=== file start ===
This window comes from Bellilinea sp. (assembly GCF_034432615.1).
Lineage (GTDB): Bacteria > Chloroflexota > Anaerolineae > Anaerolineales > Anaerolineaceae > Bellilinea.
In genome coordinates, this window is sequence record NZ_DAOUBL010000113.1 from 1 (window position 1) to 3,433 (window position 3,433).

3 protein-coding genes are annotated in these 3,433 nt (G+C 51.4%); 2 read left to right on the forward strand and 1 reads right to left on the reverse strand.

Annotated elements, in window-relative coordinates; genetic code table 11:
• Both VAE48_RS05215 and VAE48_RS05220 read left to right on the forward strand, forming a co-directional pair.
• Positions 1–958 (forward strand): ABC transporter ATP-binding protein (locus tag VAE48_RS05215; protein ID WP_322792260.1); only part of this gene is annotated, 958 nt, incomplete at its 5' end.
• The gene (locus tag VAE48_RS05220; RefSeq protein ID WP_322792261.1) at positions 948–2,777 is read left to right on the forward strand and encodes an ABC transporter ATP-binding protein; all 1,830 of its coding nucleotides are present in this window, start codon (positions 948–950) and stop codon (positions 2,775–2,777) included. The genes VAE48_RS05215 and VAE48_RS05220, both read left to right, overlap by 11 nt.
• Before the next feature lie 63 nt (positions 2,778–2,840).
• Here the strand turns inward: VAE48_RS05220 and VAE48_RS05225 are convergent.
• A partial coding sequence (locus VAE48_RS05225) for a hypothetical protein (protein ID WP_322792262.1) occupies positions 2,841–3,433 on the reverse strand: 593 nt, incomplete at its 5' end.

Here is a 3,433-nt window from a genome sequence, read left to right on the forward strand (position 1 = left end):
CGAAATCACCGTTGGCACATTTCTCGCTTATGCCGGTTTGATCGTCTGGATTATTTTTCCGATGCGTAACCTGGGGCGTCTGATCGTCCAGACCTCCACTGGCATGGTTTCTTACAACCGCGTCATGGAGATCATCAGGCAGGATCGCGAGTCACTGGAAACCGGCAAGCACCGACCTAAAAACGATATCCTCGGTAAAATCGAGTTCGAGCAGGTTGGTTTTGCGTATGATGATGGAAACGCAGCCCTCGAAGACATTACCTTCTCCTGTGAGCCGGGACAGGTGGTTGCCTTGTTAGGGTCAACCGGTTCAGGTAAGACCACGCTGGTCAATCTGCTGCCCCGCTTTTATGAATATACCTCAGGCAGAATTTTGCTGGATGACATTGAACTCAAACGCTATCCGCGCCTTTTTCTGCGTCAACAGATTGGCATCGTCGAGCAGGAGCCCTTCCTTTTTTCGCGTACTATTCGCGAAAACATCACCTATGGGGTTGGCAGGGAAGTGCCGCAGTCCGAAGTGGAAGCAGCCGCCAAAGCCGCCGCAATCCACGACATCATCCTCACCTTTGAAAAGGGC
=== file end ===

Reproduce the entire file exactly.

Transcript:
This window comes from Bellilinea sp. (assembly GCF_034432615.1).
Lineage (GTDB): Bacteria > Chloroflexota > Anaerolineae > Anaerolineales > Anaerolineaceae > Bellilinea.
In genome coordinates, this window is sequence record NZ_DAOUBL010000113.1 from 1 (window position 1) to 3,433 (window position 3,433).

3 protein-coding genes are annotated in these 3,433 nt (G+C 51.4%); 2 read left to right on the forward strand and 1 reads right to left on the reverse strand.

Annotated elements, in window-relative coordinates; genetic code table 11:
• Both VAE48_RS05215 and VAE48_RS05220 read left to right on the forward strand, forming a co-directional pair.
• Positions 1–958 (forward strand): ABC transporter ATP-binding protein (locus tag VAE48_RS05215; protein ID WP_322792260.1); only part of this gene is annotated, 958 nt, incomplete at its 5' end.
• The gene (locus tag VAE48_RS05220; RefSeq protein ID WP_322792261.1) at positions 948–2,777 is read left to right on the forward strand and encodes an ABC transporter ATP-binding protein; all 1,830 of its coding nucleotides are present in this window, start codon (positions 948–950) and stop codon (positions 2,775–2,777) included. The genes VAE48_RS05215 and VAE48_RS05220, both read left to right, overlap by 11 nt.
• Before the next feature lie 63 nt (positions 2,778–2,840).
• Here the strand turns inward: VAE48_RS05220 and VAE48_RS05225 are convergent.
• A partial coding sequence (locus VAE48_RS05225) for a hypothetical protein (protein ID WP_322792262.1) occupies positions 2,841–3,433 on the reverse strand: 593 nt, incomplete at its 5' end.

Here is a 3,433-nt window from a genome sequence, read left to right on the forward strand (position 1 = left end):
CGAAATCACCGTTGGCACATTTCTCGCTTATGCCGGTTTGATCGTCTGGATTATTTTTCCGATGCGTAACCTGGGGCGTCTGATCGTCCAGACCTCCACTGGCATGGTTTCTTACAACCGCGTCATGGAGATCATCAGGCAGGATCGCGAGTCACTGGAAACCGGCAAGCACCGACCTAAAAACGATATCCTCGGTAAAATCGAGTTCGAGCAGGTTGGTTTTGCGTATGATGATGGAAACGCAGCCCTCGAAGACATTACCTTCTCCTGTGAGCCGGGACAGGTGGTTGCCTTGTTAGGGTCAACCGGTTCAGGTAAGACCACGCTGGTCAATCTGCTGCCCCGCTTTTATGAATATACCTCAGGCAGAATTTTGCTGGATGACATTGAACTCAAACGCTATCCGCGCCTTTTTCTGCGTCAACAGATTGGCATCGTCGAGCAGGAGCCCTTCCTTTTTTCGCGTACTATTCGCGAAAACATCACCTATGGGGTTGGCAGGGAAGTGCCGCAGTCCGAAGTGGAAGCAGCCGCCAAAGCCGCCGCAATCCACGACATCATCCTCACCTTTGAAAAGGGC